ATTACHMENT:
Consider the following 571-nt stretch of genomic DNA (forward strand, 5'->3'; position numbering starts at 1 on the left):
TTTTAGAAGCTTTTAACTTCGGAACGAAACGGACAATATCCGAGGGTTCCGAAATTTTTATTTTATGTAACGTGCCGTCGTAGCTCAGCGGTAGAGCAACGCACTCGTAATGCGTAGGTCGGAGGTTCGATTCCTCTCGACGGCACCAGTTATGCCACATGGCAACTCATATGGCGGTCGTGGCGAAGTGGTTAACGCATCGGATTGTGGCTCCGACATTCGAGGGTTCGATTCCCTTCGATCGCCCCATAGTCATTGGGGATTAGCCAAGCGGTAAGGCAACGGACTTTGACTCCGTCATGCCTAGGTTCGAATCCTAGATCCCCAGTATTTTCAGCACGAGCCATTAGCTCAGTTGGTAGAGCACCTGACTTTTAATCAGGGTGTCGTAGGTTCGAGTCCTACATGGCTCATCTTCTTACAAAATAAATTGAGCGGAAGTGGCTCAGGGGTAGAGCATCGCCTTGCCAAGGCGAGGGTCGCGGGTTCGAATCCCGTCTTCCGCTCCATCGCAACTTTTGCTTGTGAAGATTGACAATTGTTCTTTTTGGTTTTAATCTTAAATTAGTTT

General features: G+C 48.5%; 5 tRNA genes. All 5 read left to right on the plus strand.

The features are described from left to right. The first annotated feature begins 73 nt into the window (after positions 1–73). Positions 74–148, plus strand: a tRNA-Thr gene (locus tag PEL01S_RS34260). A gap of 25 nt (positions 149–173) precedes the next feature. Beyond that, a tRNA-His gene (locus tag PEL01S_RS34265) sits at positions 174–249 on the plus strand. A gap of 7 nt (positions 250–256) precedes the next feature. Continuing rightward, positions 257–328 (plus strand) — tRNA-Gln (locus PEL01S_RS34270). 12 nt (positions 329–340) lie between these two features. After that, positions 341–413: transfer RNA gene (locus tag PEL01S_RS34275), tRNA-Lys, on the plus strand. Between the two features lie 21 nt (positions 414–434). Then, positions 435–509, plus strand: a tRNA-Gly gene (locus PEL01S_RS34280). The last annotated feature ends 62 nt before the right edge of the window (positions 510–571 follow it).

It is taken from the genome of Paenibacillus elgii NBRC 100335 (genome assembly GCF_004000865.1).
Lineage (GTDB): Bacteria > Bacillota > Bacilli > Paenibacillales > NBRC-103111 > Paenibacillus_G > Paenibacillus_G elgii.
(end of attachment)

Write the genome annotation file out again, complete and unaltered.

Consider the following 571-nt stretch of genomic DNA (forward strand, 5'->3'; position numbering starts at 1 on the left):
TTTTAGAAGCTTTTAACTTCGGAACGAAACGGACAATATCCGAGGGTTCCGAAATTTTTATTTTATGTAACGTGCCGTCGTAGCTCAGCGGTAGAGCAACGCACTCGTAATGCGTAGGTCGGAGGTTCGATTCCTCTCGACGGCACCAGTTATGCCACATGGCAACTCATATGGCGGTCGTGGCGAAGTGGTTAACGCATCGGATTGTGGCTCCGACATTCGAGGGTTCGATTCCCTTCGATCGCCCCATAGTCATTGGGGATTAGCCAAGCGGTAAGGCAACGGACTTTGACTCCGTCATGCCTAGGTTCGAATCCTAGATCCCCAGTATTTTCAGCACGAGCCATTAGCTCAGTTGGTAGAGCACCTGACTTTTAATCAGGGTGTCGTAGGTTCGAGTCCTACATGGCTCATCTTCTTACAAAATAAATTGAGCGGAAGTGGCTCAGGGGTAGAGCATCGCCTTGCCAAGGCGAGGGTCGCGGGTTCGAATCCCGTCTTCCGCTCCATCGCAACTTTTGCTTGTGAAGATTGACAATTGTTCTTTTTGGTTTTAATCTTAAATTAGTTT

General features: G+C 48.5%; 5 tRNA genes. All 5 read left to right on the plus strand.

The features are described from left to right. The first annotated feature begins 73 nt into the window (after positions 1–73). Positions 74–148, plus strand: a tRNA-Thr gene (locus tag PEL01S_RS34260). A gap of 25 nt (positions 149–173) precedes the next feature. Beyond that, a tRNA-His gene (locus tag PEL01S_RS34265) sits at positions 174–249 on the plus strand. A gap of 7 nt (positions 250–256) precedes the next feature. Continuing rightward, positions 257–328 (plus strand) — tRNA-Gln (locus PEL01S_RS34270). 12 nt (positions 329–340) lie between these two features. After that, positions 341–413: transfer RNA gene (locus tag PEL01S_RS34275), tRNA-Lys, on the plus strand. Between the two features lie 21 nt (positions 414–434). Then, positions 435–509, plus strand: a tRNA-Gly gene (locus PEL01S_RS34280). The last annotated feature ends 62 nt before the right edge of the window (positions 510–571 follow it).

It is taken from the genome of Paenibacillus elgii NBRC 100335 (genome assembly GCF_004000865.1).
Lineage (GTDB): Bacteria > Bacillota > Bacilli > Paenibacillales > NBRC-103111 > Paenibacillus_G > Paenibacillus_G elgii.